standing Stonington Town Hall

STONINGTON — After an overwhelmingly positive response to the Nov. 13 public hearing on a potential plastic carry-out bag and plastic straw ordinance, members of the Plastic Bags and Straws Ad Hoc Committee hammered out details concerning education and enforcement Tuesday night.

The committee will present the ordinance to the Board of Selectman on Nov. 28 at 7 p.m. at the Stonington Police Department.  

In August, the Board of Selectmen formed the committee and gave it 90 days to research and formulate an ordinance prohibiting, regulating and/or reducing the use of plastic bags and straws.

If the Board of Selectmen approve the ordinance, it will go to a town meeting for a public vote. If the ordinance is approved by the public, then it will be put into law six months fromthe public vote. 

Members of the committee will ask the Board of Selectmen to make the committee permanent so that it can administer the roll-out of the ordinance, especially in the realm of educating the public about how the new law will affect the town and its businesses and promoting green practices. 

The committee will recommend an ordinance that emulates Newport’s successful ban on retail plastic bags and straws, which emphasized education in its roll-out. 

“The [Newport] website is all about not just the ordinance but how local people can make an impact with this and even take it a step further in their lives,” said committee member Beth Markowski-Roop, who is on the board of the Ocean Community Chamber of Commerce. “It’s how businesses can adopt it and make it part of their culture and and take it a step and embrace it in the community — it’s all about education.”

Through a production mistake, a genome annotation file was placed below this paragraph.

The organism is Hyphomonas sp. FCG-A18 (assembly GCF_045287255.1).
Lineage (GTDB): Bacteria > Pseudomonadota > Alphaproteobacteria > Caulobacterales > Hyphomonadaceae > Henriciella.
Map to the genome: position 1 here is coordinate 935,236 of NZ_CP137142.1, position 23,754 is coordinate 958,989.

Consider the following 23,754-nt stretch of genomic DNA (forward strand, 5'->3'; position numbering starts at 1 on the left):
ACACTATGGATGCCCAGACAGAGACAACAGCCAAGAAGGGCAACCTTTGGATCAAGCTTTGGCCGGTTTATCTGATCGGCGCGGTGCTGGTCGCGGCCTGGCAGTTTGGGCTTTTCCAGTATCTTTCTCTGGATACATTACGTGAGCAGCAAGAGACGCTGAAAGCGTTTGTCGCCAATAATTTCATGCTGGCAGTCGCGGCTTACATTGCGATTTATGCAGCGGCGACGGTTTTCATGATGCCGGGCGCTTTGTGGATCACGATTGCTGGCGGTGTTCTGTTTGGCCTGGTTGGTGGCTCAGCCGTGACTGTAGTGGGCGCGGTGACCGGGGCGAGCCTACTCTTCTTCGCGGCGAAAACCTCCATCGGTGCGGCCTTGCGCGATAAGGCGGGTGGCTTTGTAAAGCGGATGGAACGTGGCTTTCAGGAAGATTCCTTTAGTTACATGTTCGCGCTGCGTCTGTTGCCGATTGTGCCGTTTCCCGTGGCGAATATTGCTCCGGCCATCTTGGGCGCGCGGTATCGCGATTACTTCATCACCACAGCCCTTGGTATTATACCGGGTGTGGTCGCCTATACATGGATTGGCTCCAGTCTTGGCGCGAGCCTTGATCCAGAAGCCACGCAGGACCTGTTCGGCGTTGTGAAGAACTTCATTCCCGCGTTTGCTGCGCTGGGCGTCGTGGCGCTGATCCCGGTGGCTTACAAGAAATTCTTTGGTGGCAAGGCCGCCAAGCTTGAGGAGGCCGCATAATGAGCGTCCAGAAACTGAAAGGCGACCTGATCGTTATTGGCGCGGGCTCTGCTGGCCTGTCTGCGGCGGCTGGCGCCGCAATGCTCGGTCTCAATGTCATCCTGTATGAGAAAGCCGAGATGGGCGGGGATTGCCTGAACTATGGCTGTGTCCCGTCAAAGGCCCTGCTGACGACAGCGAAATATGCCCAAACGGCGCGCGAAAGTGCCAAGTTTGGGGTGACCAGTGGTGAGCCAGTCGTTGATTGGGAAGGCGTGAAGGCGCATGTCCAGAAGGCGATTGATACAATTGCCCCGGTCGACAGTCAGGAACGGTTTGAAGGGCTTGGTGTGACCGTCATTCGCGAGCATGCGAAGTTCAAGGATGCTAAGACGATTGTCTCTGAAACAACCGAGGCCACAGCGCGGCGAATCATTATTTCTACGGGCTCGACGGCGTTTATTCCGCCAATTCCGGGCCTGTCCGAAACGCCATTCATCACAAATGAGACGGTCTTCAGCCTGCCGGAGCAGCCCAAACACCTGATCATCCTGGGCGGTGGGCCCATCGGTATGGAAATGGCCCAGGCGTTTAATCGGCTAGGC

Communities that educated the public before launching the ordinance were by and large successful whereas those that passed the ordinance without a public outreach experienced negative issues during implementation, said Markowski-Roop. 

Also at issue was whether to fine businesses for noncompliance and, if so, how much and by whom.

Initially, the committee included a fine of up to $1,000 for businesses that violate the ordinance, which mirrored Newport’s policy, but that was deemed exorbitant for small businesses by committee member Stephanie Hayes-Houlihan, co-owner of the Water Street Cafe. The fine was changed to $150, which would be administered if the business did not comply within 14 days after receiving a warning letter. 

An agent appointed by the town would enforce the ordinance, but that entity was not defined or named by the committee. 

Exemptions from the ordinance would include plastic bags used for laundry dry-cleaning, newspaper delivery, pet waste, yard waste, and prescription drugs. Also exempted were garbage bags, door-hanger bags and the type of thin plastic bags, known as “barrier bags, used to transport fruit, vegetables, bakery goods, or frozen foods. 

Several members of the committee wanted to know what items the town could reduce next, such as styrofoam containers and dry-cleaning bags. 

Moira Deasy, committee chair, said it was best to take a slow approach to the problem. 

“This is a culture shift to begin with and I’m a little reticent to put in any language about what we’re going to do next because I think to embrace a culture you just have to start with slow, inclusive change,” she said.

Markowski-Roop said other towns have been successful in implementing incremental change. 

“Barrington, Rhode Island, had a year’s success and now they’re taking a next step to add something else to that,” she said. “We need to pass this and get people educated first — you’ve got to walk before you can run.”